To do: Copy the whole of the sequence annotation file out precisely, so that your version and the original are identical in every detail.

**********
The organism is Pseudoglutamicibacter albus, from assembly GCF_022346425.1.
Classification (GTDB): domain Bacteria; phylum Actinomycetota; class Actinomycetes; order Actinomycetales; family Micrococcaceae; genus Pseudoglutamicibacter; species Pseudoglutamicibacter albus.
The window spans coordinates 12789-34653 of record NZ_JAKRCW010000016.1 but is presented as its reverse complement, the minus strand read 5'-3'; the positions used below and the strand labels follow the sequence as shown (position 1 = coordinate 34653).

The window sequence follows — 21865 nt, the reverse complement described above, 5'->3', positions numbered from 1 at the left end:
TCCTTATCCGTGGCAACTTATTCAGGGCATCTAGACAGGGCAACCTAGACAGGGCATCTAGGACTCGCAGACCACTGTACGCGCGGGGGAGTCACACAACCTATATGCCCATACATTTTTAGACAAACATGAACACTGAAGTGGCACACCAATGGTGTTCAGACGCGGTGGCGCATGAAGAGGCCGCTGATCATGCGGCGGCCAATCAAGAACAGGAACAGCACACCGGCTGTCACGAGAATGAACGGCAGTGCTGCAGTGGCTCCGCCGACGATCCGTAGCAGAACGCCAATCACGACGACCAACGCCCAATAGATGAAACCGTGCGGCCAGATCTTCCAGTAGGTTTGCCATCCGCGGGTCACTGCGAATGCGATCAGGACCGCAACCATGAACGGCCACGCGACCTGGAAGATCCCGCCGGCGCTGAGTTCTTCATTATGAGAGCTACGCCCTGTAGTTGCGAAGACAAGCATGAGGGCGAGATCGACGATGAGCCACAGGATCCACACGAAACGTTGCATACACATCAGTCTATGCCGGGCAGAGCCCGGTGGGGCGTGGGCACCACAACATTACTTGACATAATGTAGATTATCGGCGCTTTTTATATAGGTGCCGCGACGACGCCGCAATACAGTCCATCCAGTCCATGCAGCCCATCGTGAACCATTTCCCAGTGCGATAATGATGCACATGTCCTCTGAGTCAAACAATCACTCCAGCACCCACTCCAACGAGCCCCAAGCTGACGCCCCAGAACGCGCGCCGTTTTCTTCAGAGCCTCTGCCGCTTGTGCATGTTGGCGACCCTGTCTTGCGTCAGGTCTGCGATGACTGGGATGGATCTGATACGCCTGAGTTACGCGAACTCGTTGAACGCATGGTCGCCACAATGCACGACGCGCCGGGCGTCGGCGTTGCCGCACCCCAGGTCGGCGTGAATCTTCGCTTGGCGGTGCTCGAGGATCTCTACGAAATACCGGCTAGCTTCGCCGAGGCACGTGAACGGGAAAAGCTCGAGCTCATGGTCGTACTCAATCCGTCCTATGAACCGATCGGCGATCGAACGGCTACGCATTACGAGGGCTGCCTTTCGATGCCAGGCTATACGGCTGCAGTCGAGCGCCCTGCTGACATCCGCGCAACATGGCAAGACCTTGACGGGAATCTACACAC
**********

The organism is Pseudoglutamicibacter albus, from assembly GCF_022346425.1.
Classification (GTDB): domain Bacteria; phylum Actinomycetota; class Actinomycetes; order Actinomycetales; family Micrococcaceae; genus Pseudoglutamicibacter; species Pseudoglutamicibacter albus.
The window spans coordinates 12789-34653 of record NZ_JAKRCW010000016.1 but is presented as its reverse complement, the minus strand read 5'-3'; the positions used below and the strand labels follow the sequence as shown (position 1 = coordinate 34653).

The window sequence follows — 21865 nt, the reverse complement described above, 5'->3', positions numbered from 1 at the left end:
TCCTTATCCGTGGCAACTTATTCAGGGCATCTAGACAGGGCAACCTAGACAGGGCATCTAGGACTCGCAGACCACTGTACGCGCGGGGGAGTCACACAACCTATATGCCCATACATTTTTAGACAAACATGAACACTGAAGTGGCACACCAATGGTGTTCAGACGCGGTGGCGCATGAAGAGGCCGCTGATCATGCGGCGGCCAATCAAGAACAGGAACAGCACACCGGCTGTCACGAGAATGAACGGCAGTGCTGCAGTGGCTCCGCCGACGATCCGTAGCAGAACGCCAATCACGACGACCAACGCCCAATAGATGAAACCGTGCGGCCAGATCTTCCAGTAGGTTTGCCATCCGCGGGTCACTGCGAATGCGATCAGGACCGCAACCATGAACGGCCACGCGACCTGGAAGATCCCGCCGGCGCTGAGTTCTTCATTATGAGAGCTACGCCCTGTAGTTGCGAAGACAAGCATGAGGGCGAGATCGACGATGAGCCACAGGATCCACACGAAACGTTGCATACACATCAGTCTATGCCGGGCAGAGCCCGGTGGGGCGTGGGCACCACAACATTACTTGACATAATGTAGATTATCGGCGCTTTTTATATAGGTGCCGCGACGACGCCGCAATACAGTCCATCCAGTCCATGCAGCCCATCGTGAACCATTTCCCAGTGCGATAATGATGCACATGTCCTCTGAGTCAAACAATCACTCCAGCACCCACTCCAACGAGCCCCAAGCTGACGCCCCAGAACGCGCGCCGTTTTCTTCAGAGCCTCTGCCGCTTGTGCATGTTGGCGACCCTGTCTTGCGTCAGGTCTGCGATGACTGGGATGGATCTGATACGCCTGAGTTACGCGAACTCGTTGAACGCATGGTCGCCACAATGCACGACGCGCCGGGCGTCGGCGTTGCCGCACCCCAGGTCGGCGTGAATCTTCGCTTGGCGGTGCTCGAGGATCTCTACGAAATACCGGCTAGCTTCGCCGAGGCACGTGAACGGGAAAAGCTCGAGCTCATGGTCGTACTCAATCCGTCCTATGAACCGATCGGCGATCGAACGGCTACGCATTACGAGGGCTGCCTTTCGATGCCAGGCTATACGGCTGCAGTCGAGCGCCCTGCTGACATCCGCGCAACATGGCAAGACCTTGACGGGAATCTACACAC